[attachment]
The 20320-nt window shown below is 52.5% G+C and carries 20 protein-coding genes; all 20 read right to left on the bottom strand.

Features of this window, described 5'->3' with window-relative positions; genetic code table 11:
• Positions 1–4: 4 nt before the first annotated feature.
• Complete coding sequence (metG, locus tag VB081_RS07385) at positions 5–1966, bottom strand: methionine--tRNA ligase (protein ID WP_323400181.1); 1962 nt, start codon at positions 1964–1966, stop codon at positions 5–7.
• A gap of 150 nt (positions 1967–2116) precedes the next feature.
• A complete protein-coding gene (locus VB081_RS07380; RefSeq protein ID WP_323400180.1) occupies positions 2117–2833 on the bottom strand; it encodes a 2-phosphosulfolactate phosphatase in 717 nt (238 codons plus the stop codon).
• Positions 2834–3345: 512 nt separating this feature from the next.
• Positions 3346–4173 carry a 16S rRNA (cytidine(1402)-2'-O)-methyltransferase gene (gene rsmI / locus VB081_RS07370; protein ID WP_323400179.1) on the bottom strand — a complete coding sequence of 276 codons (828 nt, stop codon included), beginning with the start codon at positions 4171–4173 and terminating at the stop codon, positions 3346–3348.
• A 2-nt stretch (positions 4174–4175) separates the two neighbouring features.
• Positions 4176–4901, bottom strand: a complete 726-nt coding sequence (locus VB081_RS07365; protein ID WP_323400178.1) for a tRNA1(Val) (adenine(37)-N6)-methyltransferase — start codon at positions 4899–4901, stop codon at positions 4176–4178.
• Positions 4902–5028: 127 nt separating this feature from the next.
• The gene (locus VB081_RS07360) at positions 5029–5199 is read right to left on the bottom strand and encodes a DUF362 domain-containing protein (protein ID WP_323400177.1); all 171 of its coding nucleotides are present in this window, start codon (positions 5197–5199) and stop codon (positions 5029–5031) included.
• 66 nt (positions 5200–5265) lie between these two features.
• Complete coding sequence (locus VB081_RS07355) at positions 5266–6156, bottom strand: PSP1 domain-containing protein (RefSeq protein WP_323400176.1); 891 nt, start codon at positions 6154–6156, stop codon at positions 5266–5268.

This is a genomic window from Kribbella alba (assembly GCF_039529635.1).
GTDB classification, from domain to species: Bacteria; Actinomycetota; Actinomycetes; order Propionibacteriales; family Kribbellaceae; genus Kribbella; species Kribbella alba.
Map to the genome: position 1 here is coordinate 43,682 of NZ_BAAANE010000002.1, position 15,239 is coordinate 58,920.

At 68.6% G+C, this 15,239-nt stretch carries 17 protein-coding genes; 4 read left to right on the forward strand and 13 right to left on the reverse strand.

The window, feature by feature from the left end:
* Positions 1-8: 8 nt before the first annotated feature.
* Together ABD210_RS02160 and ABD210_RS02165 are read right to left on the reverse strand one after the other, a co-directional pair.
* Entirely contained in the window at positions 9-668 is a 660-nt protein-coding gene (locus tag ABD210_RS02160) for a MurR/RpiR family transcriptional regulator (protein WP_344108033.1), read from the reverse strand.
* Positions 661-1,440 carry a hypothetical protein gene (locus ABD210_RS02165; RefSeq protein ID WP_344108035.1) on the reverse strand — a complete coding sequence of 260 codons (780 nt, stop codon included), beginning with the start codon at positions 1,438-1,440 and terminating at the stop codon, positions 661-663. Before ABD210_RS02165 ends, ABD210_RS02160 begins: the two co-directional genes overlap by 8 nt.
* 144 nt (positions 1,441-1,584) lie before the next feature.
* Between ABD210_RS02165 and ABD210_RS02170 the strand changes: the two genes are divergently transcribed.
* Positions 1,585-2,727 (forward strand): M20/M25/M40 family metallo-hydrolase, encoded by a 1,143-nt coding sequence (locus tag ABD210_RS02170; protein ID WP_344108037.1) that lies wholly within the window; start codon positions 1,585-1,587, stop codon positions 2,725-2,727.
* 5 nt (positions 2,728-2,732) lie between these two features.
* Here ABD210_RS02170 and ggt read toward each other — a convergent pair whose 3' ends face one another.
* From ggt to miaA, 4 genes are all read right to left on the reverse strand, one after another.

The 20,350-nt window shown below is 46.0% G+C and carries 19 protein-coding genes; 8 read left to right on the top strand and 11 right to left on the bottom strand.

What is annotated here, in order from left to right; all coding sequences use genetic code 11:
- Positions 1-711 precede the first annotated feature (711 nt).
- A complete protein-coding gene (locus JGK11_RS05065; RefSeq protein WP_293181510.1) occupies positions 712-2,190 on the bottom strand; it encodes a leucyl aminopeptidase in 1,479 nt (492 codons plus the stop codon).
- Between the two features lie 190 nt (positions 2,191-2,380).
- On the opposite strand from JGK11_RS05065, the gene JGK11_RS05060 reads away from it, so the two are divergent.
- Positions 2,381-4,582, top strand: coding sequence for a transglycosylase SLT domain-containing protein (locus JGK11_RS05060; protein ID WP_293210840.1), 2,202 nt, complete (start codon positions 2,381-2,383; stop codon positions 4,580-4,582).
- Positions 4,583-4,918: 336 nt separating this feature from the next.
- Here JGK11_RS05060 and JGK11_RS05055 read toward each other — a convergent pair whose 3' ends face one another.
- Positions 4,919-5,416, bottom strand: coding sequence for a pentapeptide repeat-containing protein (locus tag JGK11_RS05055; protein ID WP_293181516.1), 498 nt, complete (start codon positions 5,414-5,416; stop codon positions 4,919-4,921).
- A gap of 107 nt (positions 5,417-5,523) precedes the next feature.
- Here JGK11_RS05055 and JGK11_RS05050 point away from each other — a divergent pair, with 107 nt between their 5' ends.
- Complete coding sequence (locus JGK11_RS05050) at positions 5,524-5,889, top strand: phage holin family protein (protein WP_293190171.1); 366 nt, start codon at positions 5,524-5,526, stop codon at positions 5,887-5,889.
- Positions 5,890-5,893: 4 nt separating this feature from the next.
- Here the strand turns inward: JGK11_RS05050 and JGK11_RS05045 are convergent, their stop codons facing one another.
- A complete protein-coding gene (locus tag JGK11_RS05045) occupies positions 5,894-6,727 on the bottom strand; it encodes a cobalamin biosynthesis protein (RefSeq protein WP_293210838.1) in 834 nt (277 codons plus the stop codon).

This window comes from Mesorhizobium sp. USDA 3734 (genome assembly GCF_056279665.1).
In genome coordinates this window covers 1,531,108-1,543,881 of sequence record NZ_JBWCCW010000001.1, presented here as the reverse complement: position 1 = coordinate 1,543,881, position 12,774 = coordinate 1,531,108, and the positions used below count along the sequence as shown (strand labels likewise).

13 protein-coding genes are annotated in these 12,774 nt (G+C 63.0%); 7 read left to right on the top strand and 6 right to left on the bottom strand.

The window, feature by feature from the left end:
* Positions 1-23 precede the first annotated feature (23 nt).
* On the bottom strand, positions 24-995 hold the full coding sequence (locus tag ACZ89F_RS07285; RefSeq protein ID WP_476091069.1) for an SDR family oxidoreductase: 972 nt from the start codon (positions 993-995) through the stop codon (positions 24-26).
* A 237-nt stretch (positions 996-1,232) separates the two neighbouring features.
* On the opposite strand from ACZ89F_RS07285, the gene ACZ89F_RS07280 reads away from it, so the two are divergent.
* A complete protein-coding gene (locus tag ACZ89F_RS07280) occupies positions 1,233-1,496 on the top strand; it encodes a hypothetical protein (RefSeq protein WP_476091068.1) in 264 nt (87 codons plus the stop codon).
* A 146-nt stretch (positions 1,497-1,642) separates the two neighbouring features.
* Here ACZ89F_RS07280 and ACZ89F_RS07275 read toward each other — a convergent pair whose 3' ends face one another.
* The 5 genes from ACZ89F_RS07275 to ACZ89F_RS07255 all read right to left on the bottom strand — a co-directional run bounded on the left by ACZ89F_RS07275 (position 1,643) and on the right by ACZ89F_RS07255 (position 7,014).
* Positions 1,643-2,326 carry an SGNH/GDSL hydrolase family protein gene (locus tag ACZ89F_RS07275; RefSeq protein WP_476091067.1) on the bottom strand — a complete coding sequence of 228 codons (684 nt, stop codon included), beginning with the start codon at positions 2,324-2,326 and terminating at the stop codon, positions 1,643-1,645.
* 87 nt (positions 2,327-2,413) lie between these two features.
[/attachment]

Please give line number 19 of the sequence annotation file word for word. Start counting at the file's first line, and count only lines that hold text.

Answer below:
The window, feature by feature from the left end: